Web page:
Tuesday, March 31, 2009

More Obama and Basketball

I think this says more about the media than it does about Barack Obama, but yet another prediction has come from our president: Lakers v. Cavs in the NBA final. 

Monday, March 30, 2009

CJR analyzes the Professor Obama meme

and finds it derogatory.

What a President Does

President Obama is the leader of the United States. That much is certain, despite the protestations of some.

But what is less clear is what it means to be president. Or in this case, to lead.

Looking at the Oxford English Dictionary's definitions (subscription required) for lead is somewhat instructive. The first definition is "To bring or take (a person or animal) to a place" is the most direct and literal/physical meaning. 

The second definition is the one I find most intriguing--"to accompany and show the way to: to conduct, guide, esp. to direct or guide by going on in advance; to cause to follow in one's path." 

This one and the fifth are the most relevant to the actions of a president outside of war (which is covered in the fourth definition). The fifth reads:  "To guide with reference to action or opinion; to bring by persuasion or counsel to or into a condition; to conduct by argument or representation to a conclusion; to induce to do something."

Looking at the Oxford almost always surprises me, because it often reveals telling subtleties of language. In this case, the definition that focuses on accompaniment and showing--that leading is as much an act of being as it is showing. It's clear that part of Obama's mission is convince the country that improvement is on the way both through direct persuasion*, as highlighted in the fifth definition,  and through his calmness

In other words, leading is more than decision and speech making; it is indirect and subtle.


*This whole section focuses on the things the Obama administration is doing and has done.

Friday, March 27, 2009


Last week, I was in the Oakland Wal-Mart and came across a most unlikely sight--an entire display of framed photos of Barack Obama. As some scholars have noted, Wal-Mart has become the one place in America where people of all races and classes interact rather seamlessly, leading to the compelling argument that the large box store has become America's new commons.

This is certainly the case in Oakland, where a staggering cross-section of the Bay Area's population comes for iPods, diapers, Oakland Raiders gear, and huge packages of toilet paper. So, it should not have come as such a surprise that this wall of Obama images fronted the main isle from the entrance of the store to the electronics.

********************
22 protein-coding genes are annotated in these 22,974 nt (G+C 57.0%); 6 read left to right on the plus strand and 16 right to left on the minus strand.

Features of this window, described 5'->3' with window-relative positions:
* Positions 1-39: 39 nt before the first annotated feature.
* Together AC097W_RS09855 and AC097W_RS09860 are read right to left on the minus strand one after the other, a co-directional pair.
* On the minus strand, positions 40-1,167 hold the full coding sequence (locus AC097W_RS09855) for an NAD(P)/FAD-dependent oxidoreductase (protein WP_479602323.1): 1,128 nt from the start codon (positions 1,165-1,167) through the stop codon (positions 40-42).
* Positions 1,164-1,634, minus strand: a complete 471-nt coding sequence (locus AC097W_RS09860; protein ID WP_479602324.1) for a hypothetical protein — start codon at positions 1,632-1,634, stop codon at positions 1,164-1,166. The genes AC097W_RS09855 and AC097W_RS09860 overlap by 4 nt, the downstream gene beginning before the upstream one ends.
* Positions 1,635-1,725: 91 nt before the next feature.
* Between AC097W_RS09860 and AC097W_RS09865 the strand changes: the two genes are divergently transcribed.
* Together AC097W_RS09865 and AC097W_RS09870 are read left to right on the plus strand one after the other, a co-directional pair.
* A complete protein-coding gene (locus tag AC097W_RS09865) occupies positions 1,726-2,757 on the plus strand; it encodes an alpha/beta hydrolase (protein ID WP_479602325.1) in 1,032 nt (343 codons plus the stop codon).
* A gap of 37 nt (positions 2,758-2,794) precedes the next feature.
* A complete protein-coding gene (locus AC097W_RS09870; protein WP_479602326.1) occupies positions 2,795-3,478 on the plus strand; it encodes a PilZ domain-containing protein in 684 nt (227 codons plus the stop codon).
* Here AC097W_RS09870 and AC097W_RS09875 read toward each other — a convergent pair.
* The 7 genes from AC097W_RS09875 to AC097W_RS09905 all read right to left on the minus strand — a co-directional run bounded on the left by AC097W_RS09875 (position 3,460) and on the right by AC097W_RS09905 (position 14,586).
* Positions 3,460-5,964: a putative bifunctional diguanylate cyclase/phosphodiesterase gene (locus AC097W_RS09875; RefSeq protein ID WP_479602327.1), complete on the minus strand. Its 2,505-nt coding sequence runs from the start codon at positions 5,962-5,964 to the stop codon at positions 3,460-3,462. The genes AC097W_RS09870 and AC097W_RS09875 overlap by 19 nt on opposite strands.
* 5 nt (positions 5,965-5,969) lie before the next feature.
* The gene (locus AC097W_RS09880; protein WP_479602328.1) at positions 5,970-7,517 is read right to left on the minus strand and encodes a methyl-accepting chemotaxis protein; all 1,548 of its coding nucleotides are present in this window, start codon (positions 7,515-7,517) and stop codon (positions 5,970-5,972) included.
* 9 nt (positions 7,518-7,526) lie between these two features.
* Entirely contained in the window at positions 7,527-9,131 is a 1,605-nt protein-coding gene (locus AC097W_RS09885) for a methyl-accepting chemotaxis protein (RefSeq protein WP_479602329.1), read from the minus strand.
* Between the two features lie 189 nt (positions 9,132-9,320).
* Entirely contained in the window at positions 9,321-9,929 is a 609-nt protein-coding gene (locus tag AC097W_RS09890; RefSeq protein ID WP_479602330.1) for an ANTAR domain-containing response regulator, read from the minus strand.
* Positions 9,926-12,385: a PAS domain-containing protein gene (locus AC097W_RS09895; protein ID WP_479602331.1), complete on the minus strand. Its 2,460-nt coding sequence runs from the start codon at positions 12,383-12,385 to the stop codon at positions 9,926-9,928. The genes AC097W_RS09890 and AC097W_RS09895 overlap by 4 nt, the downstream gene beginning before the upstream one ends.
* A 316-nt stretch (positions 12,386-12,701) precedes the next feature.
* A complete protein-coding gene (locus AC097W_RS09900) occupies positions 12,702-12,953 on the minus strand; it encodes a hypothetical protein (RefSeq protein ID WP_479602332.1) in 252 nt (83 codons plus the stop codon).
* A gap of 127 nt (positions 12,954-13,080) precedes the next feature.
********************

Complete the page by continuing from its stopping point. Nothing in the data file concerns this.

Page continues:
After all, Wal-Mart markets itself as a patriotic place. It appeals to blue-collar, traditional family values, and these images of Obama position him in that light. Obama not for the edgy indy crowd (a la Shephard Faiery) but mainstream Obama, mass-market Obama, populist Obama, non-threatening Obama, American Obama.

Indeed, as I was standing in the aisle, taking these photographs, a woman stopped on her way out to scold me: "That's cheating," she said. "You can't just take pictures. You have to buy them. I'm sure he can use the money." We joked about this for a while and chatted on our way out of the store, when something very interesting happened.

Both of us were carrying small bags--we had made minor purchases in the electronics department--however, when we approached the security guard at the exit she got stopped, while I walked on through with no questions whatsoever. Why did she have her bag and receipt checked? Well, she was African American, and I am not; so perhaps that provides an answer.

During the campaign, it was not uncommon to hear complaints that if Obama got elected "blacks" would "take over" or "think they would be entitled to everything." At this Wal-Mart, in Oakland, that proved not to be the case.

The most troubling detail of all? The security guard was African American.


Friday, March 20, 2009

Wednesday, March 18, 2009

President Obama's NCAA Tournament Picks

Today at Noon, ESPN released President Obama's completed bracket for the 2009 NCAA Men's basketball championship.

Of course, the one question on everyone's mind is: Does he have Binghamton going all the way?

Spoiler alert!

He does not. The president picks the University of North Carolina and its weepy coach over the Louisville Cardinals and their coach, Rick Pitino, who has never cried in his life.

His other final four teams, Pittsburgh and Memphis are no big shockers. In fact, the President has no real upsets in his bracket, though he does pick VCU to upend UCLA in the opening round.